LOIS HOLT: In Reply to An 'Annual Letter'
I have lost track of the number of years I have been getting a "Christmas letter" from Betty Hodges.
But, in thinking back, I have realized that they never came on time. Even in the good years, it usually arrived at the end of January. And, on one occasion, it came around Valentine's Day.
Betty has never adhered to strict routines or patterned her days to perfection. It's a wonder that she met her deadlines when she was covering literary and social functions for the Herald-Sun in Durham. But, even with that in mind, this year was a real exception.
Her long-awaited letter arrived Wednesday, May 27. It was dated "Spring 2009" and started with these words, "Every year I vow that I will restore what has become my "annual letter" to its origin as the "Christmas letter," but every year distractions intervene and this past year, as you will see below, there was no end to them."
Winter had run into spring and japonica and daffodils were in bloom by the time she had finished preparing her income tax report. The effort, she said, depleted her high-energy bursts and it was some time later that she approached what she refers to as "the pleasure of telling you all how it was with us here on Hollywood Street in Durham."
Betty has been keeping a personal journal for years and in adding to the over 130 or so, she noted in late January 2008, that, "Today has been the hardest day of my life." It was the day her husband, Ed, was moved into Clare Bridge in Cary, a facility specializing in the care of residents with Alzheimer's and dementia. After a year, he is pleasant enough, although discontent on those days when he wonders why, if they are still married, they aren't living together.
Her cancer was in remission in early spring and she decided to heed her surgeon's advice to have a knee replacement. She's a word person and took great delight in correcting a doctor who told her to "lay" down for an exam and readily admits that being an octogenarian has its benefits.
But, by the time she had recuperated from the knee surgery, routine blood tests revealed the cancer cells had begun to multiply again and she went back on chemotherapy.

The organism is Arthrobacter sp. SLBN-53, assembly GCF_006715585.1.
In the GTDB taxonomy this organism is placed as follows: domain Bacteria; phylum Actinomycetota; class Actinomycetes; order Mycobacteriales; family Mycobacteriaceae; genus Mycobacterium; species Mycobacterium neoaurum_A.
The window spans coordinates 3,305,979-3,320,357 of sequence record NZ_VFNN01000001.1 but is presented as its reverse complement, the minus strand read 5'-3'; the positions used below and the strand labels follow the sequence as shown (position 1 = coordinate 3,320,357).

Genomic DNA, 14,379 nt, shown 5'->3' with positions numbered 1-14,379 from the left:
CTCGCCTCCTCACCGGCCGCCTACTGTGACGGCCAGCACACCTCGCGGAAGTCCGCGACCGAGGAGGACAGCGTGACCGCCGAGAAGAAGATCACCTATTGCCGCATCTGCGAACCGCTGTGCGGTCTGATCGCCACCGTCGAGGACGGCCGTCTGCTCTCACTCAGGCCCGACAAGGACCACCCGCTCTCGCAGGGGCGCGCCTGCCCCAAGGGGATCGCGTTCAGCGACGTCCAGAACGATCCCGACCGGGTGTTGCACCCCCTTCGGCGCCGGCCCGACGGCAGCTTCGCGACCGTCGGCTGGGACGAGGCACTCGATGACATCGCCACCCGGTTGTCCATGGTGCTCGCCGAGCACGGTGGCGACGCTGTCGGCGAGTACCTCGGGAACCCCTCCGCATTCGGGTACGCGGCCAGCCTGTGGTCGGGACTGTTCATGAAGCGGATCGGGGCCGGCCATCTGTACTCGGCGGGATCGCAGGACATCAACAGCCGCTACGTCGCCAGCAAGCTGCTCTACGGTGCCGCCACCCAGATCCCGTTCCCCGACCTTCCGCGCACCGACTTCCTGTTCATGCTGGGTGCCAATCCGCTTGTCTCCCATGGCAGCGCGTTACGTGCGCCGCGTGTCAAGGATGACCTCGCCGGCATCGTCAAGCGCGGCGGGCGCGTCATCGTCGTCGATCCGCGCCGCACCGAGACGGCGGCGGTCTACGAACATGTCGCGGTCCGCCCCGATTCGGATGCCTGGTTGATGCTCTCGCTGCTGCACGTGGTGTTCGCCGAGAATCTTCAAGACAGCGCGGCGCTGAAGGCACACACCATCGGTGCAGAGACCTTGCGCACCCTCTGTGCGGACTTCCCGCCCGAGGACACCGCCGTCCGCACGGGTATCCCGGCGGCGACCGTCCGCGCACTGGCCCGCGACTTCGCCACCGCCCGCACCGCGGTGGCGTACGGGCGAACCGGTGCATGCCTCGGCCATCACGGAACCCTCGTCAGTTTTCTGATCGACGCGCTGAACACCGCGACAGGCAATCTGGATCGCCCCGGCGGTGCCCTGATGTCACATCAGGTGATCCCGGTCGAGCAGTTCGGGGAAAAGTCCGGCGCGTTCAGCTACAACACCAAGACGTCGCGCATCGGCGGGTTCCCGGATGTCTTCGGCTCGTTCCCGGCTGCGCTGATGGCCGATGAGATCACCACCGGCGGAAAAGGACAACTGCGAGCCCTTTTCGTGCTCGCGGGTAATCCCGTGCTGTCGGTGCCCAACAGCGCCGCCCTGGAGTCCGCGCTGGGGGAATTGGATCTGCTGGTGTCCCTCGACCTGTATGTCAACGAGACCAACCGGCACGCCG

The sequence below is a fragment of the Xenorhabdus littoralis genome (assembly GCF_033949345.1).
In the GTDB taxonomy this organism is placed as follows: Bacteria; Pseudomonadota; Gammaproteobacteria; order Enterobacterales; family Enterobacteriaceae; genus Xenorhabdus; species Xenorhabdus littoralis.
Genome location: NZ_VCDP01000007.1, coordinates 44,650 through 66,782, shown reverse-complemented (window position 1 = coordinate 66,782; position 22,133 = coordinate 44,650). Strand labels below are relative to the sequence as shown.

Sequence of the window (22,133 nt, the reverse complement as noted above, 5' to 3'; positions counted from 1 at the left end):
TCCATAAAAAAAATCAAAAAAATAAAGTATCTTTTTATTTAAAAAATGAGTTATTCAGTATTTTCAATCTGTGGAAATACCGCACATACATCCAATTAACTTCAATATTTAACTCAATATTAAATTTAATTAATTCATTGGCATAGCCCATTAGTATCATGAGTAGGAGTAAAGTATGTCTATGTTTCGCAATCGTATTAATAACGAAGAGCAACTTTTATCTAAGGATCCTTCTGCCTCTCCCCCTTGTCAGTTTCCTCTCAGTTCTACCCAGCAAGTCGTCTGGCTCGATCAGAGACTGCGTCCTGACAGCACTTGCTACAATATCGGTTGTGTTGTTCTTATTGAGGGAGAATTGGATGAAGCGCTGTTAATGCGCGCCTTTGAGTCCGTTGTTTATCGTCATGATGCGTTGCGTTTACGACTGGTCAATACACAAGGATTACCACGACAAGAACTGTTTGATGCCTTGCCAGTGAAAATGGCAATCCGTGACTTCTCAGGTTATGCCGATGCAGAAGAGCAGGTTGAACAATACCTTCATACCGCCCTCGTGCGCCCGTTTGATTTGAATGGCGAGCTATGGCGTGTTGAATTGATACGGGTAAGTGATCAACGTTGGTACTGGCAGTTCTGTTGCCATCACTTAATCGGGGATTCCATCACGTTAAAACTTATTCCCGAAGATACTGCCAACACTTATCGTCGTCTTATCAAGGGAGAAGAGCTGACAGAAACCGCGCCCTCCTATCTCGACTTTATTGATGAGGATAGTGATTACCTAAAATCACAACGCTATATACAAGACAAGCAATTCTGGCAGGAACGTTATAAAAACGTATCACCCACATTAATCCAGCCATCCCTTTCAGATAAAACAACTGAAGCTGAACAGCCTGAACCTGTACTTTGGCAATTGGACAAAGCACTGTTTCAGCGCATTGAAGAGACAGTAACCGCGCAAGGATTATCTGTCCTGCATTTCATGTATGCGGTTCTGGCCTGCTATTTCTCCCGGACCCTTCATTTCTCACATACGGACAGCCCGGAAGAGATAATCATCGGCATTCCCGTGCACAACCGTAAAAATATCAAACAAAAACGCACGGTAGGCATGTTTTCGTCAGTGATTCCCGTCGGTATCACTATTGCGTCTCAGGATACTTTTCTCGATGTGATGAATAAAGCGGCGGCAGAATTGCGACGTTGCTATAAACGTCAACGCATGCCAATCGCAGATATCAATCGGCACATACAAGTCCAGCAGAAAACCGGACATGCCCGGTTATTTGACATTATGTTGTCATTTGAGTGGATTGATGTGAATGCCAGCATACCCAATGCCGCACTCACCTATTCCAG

I firmly believe that attitude is everything, but I have never been especially good at turning a lemon into lemonade. I'll leave that to Betty, who compares the chemo drugs to "warriors against the enemy" and adds that she is grateful for the time granted to her.
She used it well, going first to Wildacres near Little Switzerland in July and, in August, heading west again for the North Carolina Writers Conference in Hickory. It was back to reality in September when she developed hip pain that turned out to be the result of a stress fracture from an earlier fall. That condition was remedied with physical therapy. And in October, she joined with cohorts to rehash stories about their happiest years with the Herald-Sun.
That was the month, she notes, when much to her surprise she turned 82. Near the end of her letter, she confesses, "I am still working on the astonishing transformation into a human counterpart of the doves whose old-lady waddle along the brick surround of the flower box in search of fallen seeds reminds me of female relatives I remember from childhood. It's an identification that helps me see myself in a humorous light that compensates somewhat for my graceless descent into old age."
Hers is not a letter filled with wonderful news. Rather, it is a letter from a woman who finds herself pondering over how this all came about and who concedes, "This indefensibly late report is also a bit long."
As for her postscript, "It's April! Could we have set a record?"
Yes, indeed, and in more ways than one.
Contact Southern Pines writer Lois Holt at firstname.lastname@example.org.
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